Sunday, September 28, 2008
A book about Obama you don't want to miss!
OK, so maybe you are fed up to here with election coverage. Maybe you fell asleep during the debates the other night. Maybe, if you are like me, you cringe at the idea that we have five more weeks to wait before we can walk into the polling place on Tuesday, November 4th, and cast our ballots.
But now comes a book -- short and very well written -- that can rev you up. I found it courtesy of my husband, political activist Richard Kirsch, who happened on it at the Democratic National Convention in Denver. Called Obama's Challenge, the book has given me a view "forward." That is, it's helping me to see how, if Obama is elected, we really might have a U.S. President who can transform history.
Kuttner, a journalist and political observer with three decades experience, refers back to three transformational Presidents: Lincoln, FDR and LBJ. He explains how each man arrived in the White House at a momentous time in history, and how each seized the opportunity to make a real difference in governing. By demonstrating true leadership, and by taking courageous stands, each President redefined what was possible politically -- Lincoln in terms of slavery and abolition, FDR in terms of labor, and LBJ in terms of the civil rights movement.
So now comes Obama. Kuttner, founder of the liberal magazine The American Prospect, suggests that the current economic crisis is arguably "the worst financial collapse since the Great Depression." Bad news, for sure. But that also makes this another moment in history when the time is ripe for unequivically bold and decisive action. The crisis at hand demands bold policies that are above and beyond politics, "bolder measures than either the Congress or Obama himself currently thinks necessary or possible."
What Obama needs to do, Kuttner writes, is demonstrate the same style leadership that the other transformative Presidents displayed, "taking huge political risks on behalf of principles that the people came to deeply respect." Principles like justice and tolerance. To do this, Kuttner says, it isn't enough just to act like one more politician, calculating policies only after studying polls, reviewing the DC circuit gab, and testing pundit opinions.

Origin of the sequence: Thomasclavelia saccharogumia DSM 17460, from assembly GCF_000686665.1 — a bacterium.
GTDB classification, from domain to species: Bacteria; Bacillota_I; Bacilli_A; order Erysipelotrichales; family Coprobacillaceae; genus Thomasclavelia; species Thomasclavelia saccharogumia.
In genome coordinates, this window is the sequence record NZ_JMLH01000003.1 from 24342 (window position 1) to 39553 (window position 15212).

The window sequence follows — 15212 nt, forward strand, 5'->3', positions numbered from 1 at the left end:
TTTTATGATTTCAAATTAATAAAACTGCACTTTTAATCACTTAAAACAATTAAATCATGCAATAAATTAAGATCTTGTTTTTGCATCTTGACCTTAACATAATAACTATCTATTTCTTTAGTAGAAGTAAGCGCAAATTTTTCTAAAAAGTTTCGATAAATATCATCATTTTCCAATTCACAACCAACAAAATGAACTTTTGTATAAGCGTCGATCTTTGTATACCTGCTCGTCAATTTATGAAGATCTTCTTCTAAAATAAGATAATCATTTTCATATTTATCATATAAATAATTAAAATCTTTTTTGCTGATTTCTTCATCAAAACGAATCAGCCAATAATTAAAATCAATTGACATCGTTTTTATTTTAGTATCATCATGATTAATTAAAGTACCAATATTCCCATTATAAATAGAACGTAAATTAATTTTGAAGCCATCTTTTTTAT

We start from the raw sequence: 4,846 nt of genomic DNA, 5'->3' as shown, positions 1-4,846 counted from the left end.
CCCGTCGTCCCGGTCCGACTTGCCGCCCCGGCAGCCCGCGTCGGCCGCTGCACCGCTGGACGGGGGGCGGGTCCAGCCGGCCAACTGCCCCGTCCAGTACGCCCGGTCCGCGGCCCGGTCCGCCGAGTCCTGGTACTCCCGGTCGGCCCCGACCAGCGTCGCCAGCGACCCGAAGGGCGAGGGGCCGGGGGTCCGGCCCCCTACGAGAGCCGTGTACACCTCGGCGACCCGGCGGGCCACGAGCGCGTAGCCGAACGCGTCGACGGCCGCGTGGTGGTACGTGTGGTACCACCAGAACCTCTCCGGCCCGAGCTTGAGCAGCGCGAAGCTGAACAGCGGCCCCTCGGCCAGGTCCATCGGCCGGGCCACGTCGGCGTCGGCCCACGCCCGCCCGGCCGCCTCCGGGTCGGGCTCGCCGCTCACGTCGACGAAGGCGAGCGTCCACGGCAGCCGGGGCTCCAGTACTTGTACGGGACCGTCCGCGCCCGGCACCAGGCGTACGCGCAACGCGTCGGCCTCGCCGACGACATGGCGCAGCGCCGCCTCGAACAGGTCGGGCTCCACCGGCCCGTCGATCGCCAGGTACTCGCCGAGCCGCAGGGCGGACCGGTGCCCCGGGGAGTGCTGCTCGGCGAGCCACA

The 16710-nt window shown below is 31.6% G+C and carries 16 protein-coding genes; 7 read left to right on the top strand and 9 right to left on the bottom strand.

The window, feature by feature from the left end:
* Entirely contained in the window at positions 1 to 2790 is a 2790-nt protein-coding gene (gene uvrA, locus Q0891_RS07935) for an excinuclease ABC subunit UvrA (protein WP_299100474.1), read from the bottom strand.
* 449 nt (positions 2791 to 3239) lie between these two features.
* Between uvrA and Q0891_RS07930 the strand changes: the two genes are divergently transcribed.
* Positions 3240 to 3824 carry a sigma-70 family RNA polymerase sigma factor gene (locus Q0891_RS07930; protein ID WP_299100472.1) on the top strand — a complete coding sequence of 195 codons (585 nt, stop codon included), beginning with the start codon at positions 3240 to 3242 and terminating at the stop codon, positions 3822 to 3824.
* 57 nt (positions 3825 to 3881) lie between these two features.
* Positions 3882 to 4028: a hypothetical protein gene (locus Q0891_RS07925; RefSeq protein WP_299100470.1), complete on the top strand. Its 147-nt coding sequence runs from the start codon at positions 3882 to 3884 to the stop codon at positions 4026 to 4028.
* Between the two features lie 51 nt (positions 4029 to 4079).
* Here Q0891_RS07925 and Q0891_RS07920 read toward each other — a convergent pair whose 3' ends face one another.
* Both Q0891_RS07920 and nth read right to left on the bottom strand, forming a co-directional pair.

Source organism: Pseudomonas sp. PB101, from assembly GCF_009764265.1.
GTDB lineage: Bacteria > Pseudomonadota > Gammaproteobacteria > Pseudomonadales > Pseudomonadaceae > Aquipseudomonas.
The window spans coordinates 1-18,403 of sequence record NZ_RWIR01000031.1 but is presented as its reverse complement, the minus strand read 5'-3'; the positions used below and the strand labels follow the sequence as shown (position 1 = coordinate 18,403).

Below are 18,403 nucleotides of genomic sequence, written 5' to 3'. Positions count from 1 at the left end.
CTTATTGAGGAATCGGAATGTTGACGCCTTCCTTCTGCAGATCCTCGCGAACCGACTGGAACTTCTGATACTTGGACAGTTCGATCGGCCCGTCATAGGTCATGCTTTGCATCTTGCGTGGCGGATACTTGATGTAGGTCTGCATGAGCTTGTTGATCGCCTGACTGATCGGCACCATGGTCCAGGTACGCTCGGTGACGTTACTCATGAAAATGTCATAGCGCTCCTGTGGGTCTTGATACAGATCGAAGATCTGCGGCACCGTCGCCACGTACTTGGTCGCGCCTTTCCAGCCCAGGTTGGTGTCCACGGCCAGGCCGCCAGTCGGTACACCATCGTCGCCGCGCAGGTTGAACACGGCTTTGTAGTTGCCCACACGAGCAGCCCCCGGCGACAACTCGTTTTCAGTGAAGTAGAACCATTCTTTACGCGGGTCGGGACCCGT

No, a transformative President has vision (which Obama has shown) and wisdom (which Kuttner says Obama displayed in his first book, Dreams From My Father.) Once elected, Obama has to exert both, taking hold of the Presidency with decisiveness and direction, something we haven't seen from a President in a long while (well, actually, Kuttner says we saw it under Reagan, but Reagan used his transformative powers to achieve right-wing ideological gains.) By contrast, the Democratic Presidents of recent times -- Clinton, most notably -- failed to be transformative because they took the safe, centrist road.
One reason Obama wrested the nomination (against all odds) away from front-runner Hillary Clinton was that she was inextricably linked to the kind of "risk-averse mushy" centrist political positioning that voters are just fed up with. The mush of the center isn't going to take us where we need to go as a nation in these very troubled times.
Will Obama do better? Will he actually serve our nation at this critical juncture? Earlier in this election season, there were indications that like so many politicians before him, Obama was shifting into centrist quagmire. He was taking stances -- on government phone tapping, for one -- that deeply troubled progressives.
But Kuttner is willing to give Obama a break. He's willing to say that maybe Obamaa had to shift center slightly to ensure his nomination.
Once the Democratic nominee becomes the man in the White House, the question is clear: will Obama, as President, rise to the challenge, will he "rehabilitate the constructive role of government, both in the minds of the people and in what government delivers."
These are scary times, for sure. But this is an exciting moment in history. And a time when progressive change may be possible in the way government steers the economy, in the way we as a nation deliver health care, in the way we forge energy policy and reform education. Will Obama stick to his audacious visions and take us where we need to go, or close?
Like Obama's own books, this book is inspiring. It lays out the way one man could really make a difference in the history of our nation, and in the lives of millions of Americans. I salute Mr. Kuttner for a job, well done!